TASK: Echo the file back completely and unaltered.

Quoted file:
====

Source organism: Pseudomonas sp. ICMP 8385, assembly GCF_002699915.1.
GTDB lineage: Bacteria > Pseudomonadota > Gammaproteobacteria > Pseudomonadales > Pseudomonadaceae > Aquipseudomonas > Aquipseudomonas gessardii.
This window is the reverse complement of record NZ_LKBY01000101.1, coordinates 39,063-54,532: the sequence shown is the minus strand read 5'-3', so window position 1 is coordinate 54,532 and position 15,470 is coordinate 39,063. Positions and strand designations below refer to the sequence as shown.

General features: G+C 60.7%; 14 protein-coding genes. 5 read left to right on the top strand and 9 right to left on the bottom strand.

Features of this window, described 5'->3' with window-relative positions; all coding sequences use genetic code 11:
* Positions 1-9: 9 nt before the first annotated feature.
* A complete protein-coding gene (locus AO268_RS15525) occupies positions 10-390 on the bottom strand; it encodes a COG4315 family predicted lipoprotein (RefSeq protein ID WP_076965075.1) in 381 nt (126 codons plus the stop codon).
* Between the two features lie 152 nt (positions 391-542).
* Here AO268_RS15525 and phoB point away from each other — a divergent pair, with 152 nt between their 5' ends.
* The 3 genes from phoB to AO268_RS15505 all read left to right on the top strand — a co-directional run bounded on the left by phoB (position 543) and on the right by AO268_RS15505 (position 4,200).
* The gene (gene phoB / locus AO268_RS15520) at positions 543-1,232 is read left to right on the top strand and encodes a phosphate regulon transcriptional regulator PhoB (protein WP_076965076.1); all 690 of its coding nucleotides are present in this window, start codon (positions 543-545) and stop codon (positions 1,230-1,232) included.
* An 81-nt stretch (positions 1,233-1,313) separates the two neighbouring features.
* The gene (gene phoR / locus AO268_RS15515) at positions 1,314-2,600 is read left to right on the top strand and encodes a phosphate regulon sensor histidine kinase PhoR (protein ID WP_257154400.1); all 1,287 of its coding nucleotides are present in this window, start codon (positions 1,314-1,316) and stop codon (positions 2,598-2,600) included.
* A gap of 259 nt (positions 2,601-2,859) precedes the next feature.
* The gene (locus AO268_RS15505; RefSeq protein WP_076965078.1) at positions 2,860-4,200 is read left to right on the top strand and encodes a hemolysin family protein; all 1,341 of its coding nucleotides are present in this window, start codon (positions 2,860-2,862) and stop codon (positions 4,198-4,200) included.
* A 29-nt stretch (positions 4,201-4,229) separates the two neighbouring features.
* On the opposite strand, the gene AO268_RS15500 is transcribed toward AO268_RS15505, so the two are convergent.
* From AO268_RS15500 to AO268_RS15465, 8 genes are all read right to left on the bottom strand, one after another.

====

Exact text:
Source organism: Pseudomonas sp. ICMP 8385, assembly GCF_002699915.1.
GTDB lineage: Bacteria > Pseudomonadota > Gammaproteobacteria > Pseudomonadales > Pseudomonadaceae > Aquipseudomonas > Aquipseudomonas gessardii.
This window is the reverse complement of record NZ_LKBY01000101.1, coordinates 39,063-54,532: the sequence shown is the minus strand read 5'-3', so window position 1 is coordinate 54,532 and position 15,470 is coordinate 39,063. Positions and strand designations below refer to the sequence as shown.

General features: G+C 60.7%; 14 protein-coding genes. 5 read left to right on the top strand and 9 right to left on the bottom strand.

Features of this window, described 5'->3' with window-relative positions; all coding sequences use genetic code 11:
* Positions 1-9: 9 nt before the first annotated feature.
* A complete protein-coding gene (locus AO268_RS15525) occupies positions 10-390 on the bottom strand; it encodes a COG4315 family predicted lipoprotein (RefSeq protein ID WP_076965075.1) in 381 nt (126 codons plus the stop codon).
* Between the two features lie 152 nt (positions 391-542).
* Here AO268_RS15525 and phoB point away from each other — a divergent pair, with 152 nt between their 5' ends.
* The 3 genes from phoB to AO268_RS15505 all read left to right on the top strand — a co-directional run bounded on the left by phoB (position 543) and on the right by AO268_RS15505 (position 4,200).
* The gene (gene phoB / locus AO268_RS15520) at positions 543-1,232 is read left to right on the top strand and encodes a phosphate regulon transcriptional regulator PhoB (protein WP_076965076.1); all 690 of its coding nucleotides are present in this window, start codon (positions 543-545) and stop codon (positions 1,230-1,232) included.
* An 81-nt stretch (positions 1,233-1,313) separates the two neighbouring features.
* The gene (gene phoR / locus AO268_RS15515) at positions 1,314-2,600 is read left to right on the top strand and encodes a phosphate regulon sensor histidine kinase PhoR (protein ID WP_257154400.1); all 1,287 of its coding nucleotides are present in this window, start codon (positions 1,314-1,316) and stop codon (positions 2,598-2,600) included.
* A gap of 259 nt (positions 2,601-2,859) precedes the next feature.
* The gene (locus AO268_RS15505; RefSeq protein WP_076965078.1) at positions 2,860-4,200 is read left to right on the top strand and encodes a hemolysin family protein; all 1,341 of its coding nucleotides are present in this window, start codon (positions 2,860-2,862) and stop codon (positions 4,198-4,200) included.
* A 29-nt stretch (positions 4,201-4,229) separates the two neighbouring features.
* On the opposite strand, the gene AO268_RS15500 is transcribed toward AO268_RS15505, so the two are convergent.
* From AO268_RS15500 to AO268_RS15465, 8 genes are all read right to left on the bottom strand, one after another.